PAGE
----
“I can’t fight imagination.”
Cesar (Yves Montand) seems like an affable, gregarious tycoon–the life and soul of every party. He excels at entertaining a room full of people. His long-term girlfriend, divorcee, Rosalie (Romy Schneider) works for him, but maintains her independence by living separately with her small daughter. When the film begins, Cesar and Rosalie attend a wedding of a friend, and Rosalie runs into the dark, brooding David (Sami Frey), a cartoonist she had a serious relationship with years previously.
Cesar seems to sense that something exists between Rosalie and David, and there’s an immediate rivalry between the two men. Cesar is the aggressor, and David seems mildly amused by the situation more than anything else. Cesar is confident and rich. David, on the other hand, is younger. The scene for the basic love triangle is set. Which one will Rosalie chose?
Cesar and Rosalie is an early film from French director Claude Sautet. The dynamics of the love triangle are explored in some detail here. Cesar is so threatened that his actions initiate a reaction from Rosalie. Cesar is the most interesting character of the three–bullish, and self-destructive when crossed, he abruptly erupts when he can’t buy what he wants. His explosively violent temper goes beyond the bounds of acceptability. The film surprises at some moments, and the plot is not easy to predict. While Cesar’s character is perfectly developed, Rosalie’s decisions are not explored to the same extent. The film was made in the early 70s and is a little dated. This is most evident in the roles of the females. Rosalie is ordered to serve beer to Cesar and his poker-playing friends in one scene, and when she spends the evening with David, she’s immediately consigned to coffee making. Another female (Rosalie’s ex-husband’s lover) is summarily ordered to make an omelette, so perhaps it’s not surprising that Rosalie’s character isn’t explored fully. However, I cannot fathom why on earth David–who seems to be the rational person in this trio–continues to be involved. Cesar and Rosalie is not the subtly perfect film Un Coeur en Hiver–a much later Sautet film, but one can see that both films are from the same director. Un Coeur en Hiver, however, is the perfect mature work from Sautet–whereas Cesar and Rosalie–while good–is less polished and flawed.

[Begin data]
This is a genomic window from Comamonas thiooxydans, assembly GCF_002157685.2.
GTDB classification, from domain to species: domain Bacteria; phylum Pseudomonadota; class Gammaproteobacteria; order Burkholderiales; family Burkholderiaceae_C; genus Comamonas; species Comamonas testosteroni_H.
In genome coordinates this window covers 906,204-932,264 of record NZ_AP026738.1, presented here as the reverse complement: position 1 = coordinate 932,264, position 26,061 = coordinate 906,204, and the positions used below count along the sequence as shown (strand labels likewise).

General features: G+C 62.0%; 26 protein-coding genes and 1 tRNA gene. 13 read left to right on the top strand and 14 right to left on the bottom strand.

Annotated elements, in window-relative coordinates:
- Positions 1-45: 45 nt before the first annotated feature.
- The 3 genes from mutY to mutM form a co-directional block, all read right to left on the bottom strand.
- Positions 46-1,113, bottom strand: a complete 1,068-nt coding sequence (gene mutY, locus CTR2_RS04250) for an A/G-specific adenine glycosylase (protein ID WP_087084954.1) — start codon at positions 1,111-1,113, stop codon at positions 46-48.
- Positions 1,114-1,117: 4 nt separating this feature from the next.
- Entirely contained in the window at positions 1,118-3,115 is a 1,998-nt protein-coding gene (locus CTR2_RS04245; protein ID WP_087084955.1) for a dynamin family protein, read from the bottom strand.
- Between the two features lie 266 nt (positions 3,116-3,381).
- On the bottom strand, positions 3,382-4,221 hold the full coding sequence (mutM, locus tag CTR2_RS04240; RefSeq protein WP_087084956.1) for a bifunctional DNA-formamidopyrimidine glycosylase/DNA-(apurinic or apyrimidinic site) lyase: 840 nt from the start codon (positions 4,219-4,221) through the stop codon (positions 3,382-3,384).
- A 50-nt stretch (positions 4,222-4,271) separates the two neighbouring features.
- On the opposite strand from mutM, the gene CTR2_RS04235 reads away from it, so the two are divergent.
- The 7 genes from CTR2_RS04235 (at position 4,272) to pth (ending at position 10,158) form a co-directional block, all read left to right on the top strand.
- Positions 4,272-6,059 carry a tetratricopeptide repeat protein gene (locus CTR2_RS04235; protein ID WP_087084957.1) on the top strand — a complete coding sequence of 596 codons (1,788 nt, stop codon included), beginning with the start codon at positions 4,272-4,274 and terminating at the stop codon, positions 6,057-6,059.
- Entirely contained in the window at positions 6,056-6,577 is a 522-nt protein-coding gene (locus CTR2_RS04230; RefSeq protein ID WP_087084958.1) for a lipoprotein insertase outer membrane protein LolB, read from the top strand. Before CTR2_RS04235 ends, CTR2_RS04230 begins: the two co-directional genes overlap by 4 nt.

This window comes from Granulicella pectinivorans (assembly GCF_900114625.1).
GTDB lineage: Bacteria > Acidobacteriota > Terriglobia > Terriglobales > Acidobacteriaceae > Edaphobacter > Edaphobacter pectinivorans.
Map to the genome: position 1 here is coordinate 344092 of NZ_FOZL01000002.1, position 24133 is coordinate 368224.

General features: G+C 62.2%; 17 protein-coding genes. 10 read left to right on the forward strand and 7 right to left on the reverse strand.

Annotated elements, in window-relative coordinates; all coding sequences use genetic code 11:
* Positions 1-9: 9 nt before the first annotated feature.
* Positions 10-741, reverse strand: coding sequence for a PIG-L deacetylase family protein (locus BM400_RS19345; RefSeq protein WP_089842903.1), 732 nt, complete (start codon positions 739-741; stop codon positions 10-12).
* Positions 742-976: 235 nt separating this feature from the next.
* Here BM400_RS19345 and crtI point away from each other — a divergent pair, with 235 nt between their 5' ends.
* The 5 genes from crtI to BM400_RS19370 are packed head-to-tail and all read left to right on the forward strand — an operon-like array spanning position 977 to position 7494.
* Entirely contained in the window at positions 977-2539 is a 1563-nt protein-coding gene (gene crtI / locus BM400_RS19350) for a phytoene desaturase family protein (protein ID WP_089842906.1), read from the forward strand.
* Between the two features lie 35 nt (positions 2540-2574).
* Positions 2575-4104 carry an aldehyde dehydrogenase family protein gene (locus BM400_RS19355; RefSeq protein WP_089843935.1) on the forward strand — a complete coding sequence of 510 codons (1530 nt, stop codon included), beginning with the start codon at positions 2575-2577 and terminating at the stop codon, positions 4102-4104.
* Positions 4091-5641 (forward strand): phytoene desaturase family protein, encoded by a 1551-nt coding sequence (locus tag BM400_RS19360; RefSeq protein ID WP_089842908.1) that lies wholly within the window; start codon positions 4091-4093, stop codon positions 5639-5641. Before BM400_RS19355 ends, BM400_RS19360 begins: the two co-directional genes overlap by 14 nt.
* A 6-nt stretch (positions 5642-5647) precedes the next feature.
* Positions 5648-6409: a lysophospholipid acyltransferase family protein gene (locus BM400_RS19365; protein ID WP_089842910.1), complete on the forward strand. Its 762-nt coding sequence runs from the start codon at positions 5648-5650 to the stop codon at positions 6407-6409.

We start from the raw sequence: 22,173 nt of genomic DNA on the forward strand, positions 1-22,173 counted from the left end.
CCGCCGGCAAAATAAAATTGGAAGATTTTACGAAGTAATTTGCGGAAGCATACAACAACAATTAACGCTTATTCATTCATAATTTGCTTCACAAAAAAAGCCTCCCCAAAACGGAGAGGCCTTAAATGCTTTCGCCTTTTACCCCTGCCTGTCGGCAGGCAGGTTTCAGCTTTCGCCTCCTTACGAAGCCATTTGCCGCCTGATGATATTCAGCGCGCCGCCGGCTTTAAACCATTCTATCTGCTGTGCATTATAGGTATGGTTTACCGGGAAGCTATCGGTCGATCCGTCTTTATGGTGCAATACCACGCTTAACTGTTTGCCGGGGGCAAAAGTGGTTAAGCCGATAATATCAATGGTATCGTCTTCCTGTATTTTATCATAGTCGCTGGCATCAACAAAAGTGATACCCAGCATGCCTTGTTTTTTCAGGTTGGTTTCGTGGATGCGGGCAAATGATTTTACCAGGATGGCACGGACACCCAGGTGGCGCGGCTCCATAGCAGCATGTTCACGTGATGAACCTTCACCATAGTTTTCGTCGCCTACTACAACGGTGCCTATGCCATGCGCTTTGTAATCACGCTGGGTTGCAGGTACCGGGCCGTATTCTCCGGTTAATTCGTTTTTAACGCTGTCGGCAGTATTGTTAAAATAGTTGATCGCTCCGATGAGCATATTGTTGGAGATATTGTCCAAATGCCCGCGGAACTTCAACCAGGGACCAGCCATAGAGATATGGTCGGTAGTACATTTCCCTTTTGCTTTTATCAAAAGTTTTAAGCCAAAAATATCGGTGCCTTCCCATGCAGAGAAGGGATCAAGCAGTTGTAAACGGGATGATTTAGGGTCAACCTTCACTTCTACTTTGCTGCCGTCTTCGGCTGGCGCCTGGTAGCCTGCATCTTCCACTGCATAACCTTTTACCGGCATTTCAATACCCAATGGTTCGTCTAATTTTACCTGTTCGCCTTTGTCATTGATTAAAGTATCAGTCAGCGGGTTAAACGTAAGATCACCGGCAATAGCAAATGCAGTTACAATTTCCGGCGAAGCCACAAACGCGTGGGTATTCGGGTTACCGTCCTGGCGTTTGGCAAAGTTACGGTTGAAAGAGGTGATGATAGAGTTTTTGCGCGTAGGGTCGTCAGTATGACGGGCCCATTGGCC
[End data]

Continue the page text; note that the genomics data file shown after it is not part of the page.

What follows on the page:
Fans of Isabelle Huppert should keep an eye open for her in a very early small role. She plays Marite and even has a few lines.